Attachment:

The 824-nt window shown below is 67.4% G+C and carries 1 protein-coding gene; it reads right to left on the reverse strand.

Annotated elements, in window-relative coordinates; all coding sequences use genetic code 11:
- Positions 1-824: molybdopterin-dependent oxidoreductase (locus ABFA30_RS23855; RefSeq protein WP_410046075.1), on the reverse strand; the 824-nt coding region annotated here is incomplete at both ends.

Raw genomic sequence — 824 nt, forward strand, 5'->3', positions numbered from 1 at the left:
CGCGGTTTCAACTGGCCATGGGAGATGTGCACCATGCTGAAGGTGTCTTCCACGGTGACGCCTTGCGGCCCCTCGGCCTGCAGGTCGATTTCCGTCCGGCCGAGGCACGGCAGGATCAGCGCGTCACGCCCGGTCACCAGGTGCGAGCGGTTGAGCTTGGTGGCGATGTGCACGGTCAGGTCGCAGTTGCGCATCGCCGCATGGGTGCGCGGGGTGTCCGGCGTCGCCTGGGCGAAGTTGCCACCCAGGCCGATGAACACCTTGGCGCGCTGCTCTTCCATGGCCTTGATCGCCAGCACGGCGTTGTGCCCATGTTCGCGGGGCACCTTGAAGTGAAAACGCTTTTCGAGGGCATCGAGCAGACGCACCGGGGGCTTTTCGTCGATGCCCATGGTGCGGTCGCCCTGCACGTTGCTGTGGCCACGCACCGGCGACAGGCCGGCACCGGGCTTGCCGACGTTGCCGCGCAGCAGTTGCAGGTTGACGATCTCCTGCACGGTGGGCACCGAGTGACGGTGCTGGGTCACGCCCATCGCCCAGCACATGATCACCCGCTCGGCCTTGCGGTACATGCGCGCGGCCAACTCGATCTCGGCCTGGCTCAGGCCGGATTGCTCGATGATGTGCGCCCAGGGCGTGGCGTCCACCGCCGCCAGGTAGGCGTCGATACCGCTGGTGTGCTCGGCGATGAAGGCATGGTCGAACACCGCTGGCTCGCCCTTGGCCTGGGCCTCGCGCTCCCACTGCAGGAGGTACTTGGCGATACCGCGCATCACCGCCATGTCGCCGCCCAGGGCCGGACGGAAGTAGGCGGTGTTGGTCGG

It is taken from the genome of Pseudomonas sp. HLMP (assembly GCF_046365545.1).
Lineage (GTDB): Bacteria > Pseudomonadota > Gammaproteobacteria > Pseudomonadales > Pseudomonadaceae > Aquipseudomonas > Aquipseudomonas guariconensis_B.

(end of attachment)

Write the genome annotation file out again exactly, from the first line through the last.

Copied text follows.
The 824-nt window shown below is 67.4% G+C and carries 1 protein-coding gene; it reads right to left on the reverse strand.

Annotated elements, in window-relative coordinates; all coding sequences use genetic code 11:
- Positions 1-824: molybdopterin-dependent oxidoreductase (locus ABFA30_RS23855; RefSeq protein WP_410046075.1), on the reverse strand; the 824-nt coding region annotated here is incomplete at both ends.

Raw genomic sequence — 824 nt, forward strand, 5'->3', positions numbered from 1 at the left:
CGCGGTTTCAACTGGCCATGGGAGATGTGCACCATGCTGAAGGTGTCTTCCACGGTGACGCCTTGCGGCCCCTCGGCCTGCAGGTCGATTTCCGTCCGGCCGAGGCACGGCAGGATCAGCGCGTCACGCCCGGTCACCAGGTGCGAGCGGTTGAGCTTGGTGGCGATGTGCACGGTCAGGTCGCAGTTGCGCATCGCCGCATGGGTGCGCGGGGTGTCCGGCGTCGCCTGGGCGAAGTTGCCACCCAGGCCGATGAACACCTTGGCGCGCTGCTCTTCCATGGCCTTGATCGCCAGCACGGCGTTGTGCCCATGTTCGCGGGGCACCTTGAAGTGAAAACGCTTTTCGAGGGCATCGAGCAGACGCACCGGGGGCTTTTCGTCGATGCCCATGGTGCGGTCGCCCTGCACGTTGCTGTGGCCACGCACCGGCGACAGGCCGGCACCGGGCTTGCCGACGTTGCCGCGCAGCAGTTGCAGGTTGACGATCTCCTGCACGGTGGGCACCGAGTGACGGTGCTGGGTCACGCCCATCGCCCAGCACATGATCACCCGCTCGGCCTTGCGGTACATGCGCGCGGCCAACTCGATCTCGGCCTGGCTCAGGCCGGATTGCTCGATGATGTGCGCCCAGGGCGTGGCGTCCACCGCCGCCAGGTAGGCGTCGATACCGCTGGTGTGCTCGGCGATGAAGGCATGGTCGAACACCGCTGGCTCGCCCTTGGCCTGGGCCTCGCGCTCCCACTGCAGGAGGTACTTGGCGATACCGCGCATCACCGCCATGTCGCCGCCCAGGGCCGGACGGAAGTAGGCGGTGTTGGTCGG

It is taken from the genome of Pseudomonas sp. HLMP (assembly GCF_046365545.1).
Lineage (GTDB): Bacteria > Pseudomonadota > Gammaproteobacteria > Pseudomonadales > Pseudomonadaceae > Aquipseudomonas > Aquipseudomonas guariconensis_B.